And there is a major (d), or a minor excommunication : by the minor he is deprived only of participation of the sacraments. Co. L. 133. b.
By the major excommunication he shall be deprived de fidelium communione et ab omni actu legitimo. Co. L. 133. b.
Cum excommunicato nec orare, nec loqui palam aut absconditè, nec vesci licet. Co. 193. b.
And therefore, if a plaintiff sue an action real, personal, or mixed, it is a good plea in disability of his person, that he is excommunicated. Lit. S. 201. Vide Abatement, (E 7). Where a statute says that a nian shall be excommunicated, ipso facto, there needs no sentence of excommunication. i Vent. 146.
Yet he shall not be excommunicated, till the conviction for the offence be transmitted to the ordinary. R. 1 Vent. 146. Semb. Cro. El. 919.
But after excommunication the ecclesistical court cannot send a pursuivant or letters missive to take him; for they ought to make a certificate, and upon that a capias excommunicatum issues. R. Cro. El. 741.
And upon this writ they shall not break a house in the night to take the person. Cro. El. 741. (B) The writ de excommunicato capiendo.
(B 1.) When it lies. (e) If (f) a man be excommunicated and continues in contempt for forty
nounce excommunication, for any cause, and against any person, even though he lived not within the bounds of their jurisdiction. And by this means, the whole tyranny of the Inquisition, though without its order, was introduced into Scotland.
(c) i. The sentence of excommunication can only be pronounced by the bishop, or other person in holy orders, being a master of arts at least. Gibs. Cod. 1095. – 2. Also the priest's name pronouncing such sentence is to be expressed in the instrument issuing under seal out of the court. Ibid.
(d) The greater excommunication, says Sir Henry Gwillim, seems to have been formerly the same with the Anathema ; though in later times there was a material difference between them. 3 Bac. Abr. 329. He refers to the first volume of M. Du Boulay's Histoire du Droit Public Ecclesiastique François, for an admirable dissertation upon excommunications and interdicts.
(e) 1. As to its original, vide supra (A 1.) in notis. - 2. To which may be subjoined, in the words of Dr. Robertson, that the censure of excommunication was instituted originally for preserving the purity of the church; that obstinate offenders, whose impious tenets or profane lives were a reproach to Christianity, might be cut off from the society of the faithful. This, ecclesiastics did not scruple to convert into an engine for promoting their own power, and inflicted it on the most frivolous occasion. Whoever despised any of their decisions even concerning civil matters, immediately incurred this dreadful censure, which not only excluded them from all the privileges of a Christian, but deprived them of their rights as men and citizens; and the dread of this rendered even the most fierce and turbulent spirits obsequious to the authority of the church. Hist. Charles V. 2 vol. 160, 161. – 5. The spiritual consequences which the sentence entailed, the proofs employed to establish them, and the ends to which the sentence was applied, will be understood by referring to an extract from an ancient work, given by the editor of the Quarterly Review, in the article “Cemeteries of Paris;" commencing with“When the blessed St. Augustine," &c. 4. It seems agreed, that wherever the spiritual court hath jurisdiction in any cause, and the party refuses to appear to their citation, or after sentence, being admonished, refuses to obey their decree, that he may be excommunicated. Rol. Abr. 883. 12 Rep. 76. - 5. That anciently the king's tenants who held in capite, and whose attendance was necessary on the person of the king, could not be excommunicated, see 2 Inst. 631. Gilb. Cod. 1102. - 6. That a bishop or other peer of parliament may be excommunicated, see 7 Mod. 56. — 7. And that a clergyman of the church of England, acting contrary to the rules and discipline thereof, may, notwithstanding the toleration act, be excommunicated, see 2 Atk. 498.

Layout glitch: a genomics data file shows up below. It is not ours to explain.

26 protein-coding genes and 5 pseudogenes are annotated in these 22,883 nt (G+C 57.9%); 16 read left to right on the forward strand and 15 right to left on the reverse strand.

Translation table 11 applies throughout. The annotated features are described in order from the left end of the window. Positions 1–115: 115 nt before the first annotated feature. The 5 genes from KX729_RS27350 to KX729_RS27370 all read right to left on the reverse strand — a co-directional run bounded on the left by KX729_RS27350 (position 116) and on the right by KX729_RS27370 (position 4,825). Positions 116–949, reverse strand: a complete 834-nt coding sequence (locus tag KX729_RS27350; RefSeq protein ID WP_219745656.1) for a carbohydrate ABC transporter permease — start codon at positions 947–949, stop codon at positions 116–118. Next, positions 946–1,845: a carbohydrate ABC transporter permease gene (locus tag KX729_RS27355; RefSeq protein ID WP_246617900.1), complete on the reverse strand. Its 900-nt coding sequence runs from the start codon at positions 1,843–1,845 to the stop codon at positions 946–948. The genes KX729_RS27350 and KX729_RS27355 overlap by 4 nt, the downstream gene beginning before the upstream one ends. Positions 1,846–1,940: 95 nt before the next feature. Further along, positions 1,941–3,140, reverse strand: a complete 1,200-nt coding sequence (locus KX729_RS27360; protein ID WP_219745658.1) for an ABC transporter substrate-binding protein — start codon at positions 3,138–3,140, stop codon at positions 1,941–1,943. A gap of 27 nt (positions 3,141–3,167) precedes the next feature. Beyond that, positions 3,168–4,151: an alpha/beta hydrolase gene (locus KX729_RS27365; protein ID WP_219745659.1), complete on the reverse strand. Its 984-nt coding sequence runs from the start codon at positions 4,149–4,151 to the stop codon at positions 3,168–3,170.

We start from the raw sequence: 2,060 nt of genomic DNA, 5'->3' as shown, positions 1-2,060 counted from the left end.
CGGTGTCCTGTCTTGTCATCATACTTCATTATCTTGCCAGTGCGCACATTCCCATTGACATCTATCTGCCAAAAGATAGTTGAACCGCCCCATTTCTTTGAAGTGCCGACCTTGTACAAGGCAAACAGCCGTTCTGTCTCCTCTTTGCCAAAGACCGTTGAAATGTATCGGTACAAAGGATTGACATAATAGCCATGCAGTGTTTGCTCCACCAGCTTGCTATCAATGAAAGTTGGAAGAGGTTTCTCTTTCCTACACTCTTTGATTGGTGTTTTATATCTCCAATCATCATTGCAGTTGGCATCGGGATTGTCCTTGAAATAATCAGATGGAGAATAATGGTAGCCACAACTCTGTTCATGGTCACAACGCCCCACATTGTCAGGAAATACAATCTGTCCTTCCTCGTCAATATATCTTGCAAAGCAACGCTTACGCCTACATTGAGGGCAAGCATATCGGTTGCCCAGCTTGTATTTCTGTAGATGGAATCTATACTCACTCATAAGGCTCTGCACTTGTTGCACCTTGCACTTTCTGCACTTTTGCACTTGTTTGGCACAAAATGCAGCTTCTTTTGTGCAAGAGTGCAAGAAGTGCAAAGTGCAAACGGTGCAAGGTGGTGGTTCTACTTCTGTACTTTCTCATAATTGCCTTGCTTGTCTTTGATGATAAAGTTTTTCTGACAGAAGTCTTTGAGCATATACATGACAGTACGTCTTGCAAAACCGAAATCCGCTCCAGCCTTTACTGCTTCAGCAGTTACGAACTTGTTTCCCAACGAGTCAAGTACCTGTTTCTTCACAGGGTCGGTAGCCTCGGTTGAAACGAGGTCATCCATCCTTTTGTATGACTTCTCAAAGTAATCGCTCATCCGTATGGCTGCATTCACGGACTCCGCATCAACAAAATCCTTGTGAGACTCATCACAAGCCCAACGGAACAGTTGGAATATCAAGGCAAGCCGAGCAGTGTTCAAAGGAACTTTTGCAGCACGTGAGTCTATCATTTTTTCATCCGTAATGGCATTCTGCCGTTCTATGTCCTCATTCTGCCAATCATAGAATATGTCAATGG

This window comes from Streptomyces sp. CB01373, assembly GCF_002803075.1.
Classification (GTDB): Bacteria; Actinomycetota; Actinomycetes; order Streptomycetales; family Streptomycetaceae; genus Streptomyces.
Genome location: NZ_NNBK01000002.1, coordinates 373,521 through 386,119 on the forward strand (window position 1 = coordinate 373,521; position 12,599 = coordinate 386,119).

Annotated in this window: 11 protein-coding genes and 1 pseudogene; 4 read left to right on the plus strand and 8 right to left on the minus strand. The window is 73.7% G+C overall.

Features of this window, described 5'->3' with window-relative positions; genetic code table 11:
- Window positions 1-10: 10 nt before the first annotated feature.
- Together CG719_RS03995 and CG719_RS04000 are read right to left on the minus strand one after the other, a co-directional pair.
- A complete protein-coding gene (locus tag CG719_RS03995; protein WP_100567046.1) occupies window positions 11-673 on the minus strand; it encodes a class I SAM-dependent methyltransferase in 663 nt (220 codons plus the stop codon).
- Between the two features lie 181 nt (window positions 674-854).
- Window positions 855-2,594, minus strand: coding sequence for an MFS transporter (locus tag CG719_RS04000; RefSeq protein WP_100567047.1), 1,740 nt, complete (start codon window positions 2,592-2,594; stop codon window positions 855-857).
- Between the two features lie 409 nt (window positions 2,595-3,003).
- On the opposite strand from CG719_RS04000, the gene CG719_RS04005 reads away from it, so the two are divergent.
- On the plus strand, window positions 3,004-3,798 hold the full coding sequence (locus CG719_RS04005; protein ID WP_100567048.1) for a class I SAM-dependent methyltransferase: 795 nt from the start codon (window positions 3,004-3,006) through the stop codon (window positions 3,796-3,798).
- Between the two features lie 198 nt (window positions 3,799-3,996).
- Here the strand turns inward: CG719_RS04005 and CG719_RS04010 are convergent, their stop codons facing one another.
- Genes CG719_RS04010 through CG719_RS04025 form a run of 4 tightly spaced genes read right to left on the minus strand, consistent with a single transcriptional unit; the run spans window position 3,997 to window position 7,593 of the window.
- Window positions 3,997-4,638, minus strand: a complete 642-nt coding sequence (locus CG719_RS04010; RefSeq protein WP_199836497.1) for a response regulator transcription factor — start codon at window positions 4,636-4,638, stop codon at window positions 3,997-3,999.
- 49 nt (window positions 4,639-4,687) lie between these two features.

(f) It lies on an appeal and complaint of nullity; for it is their form to which regard must be had, Str. 1189.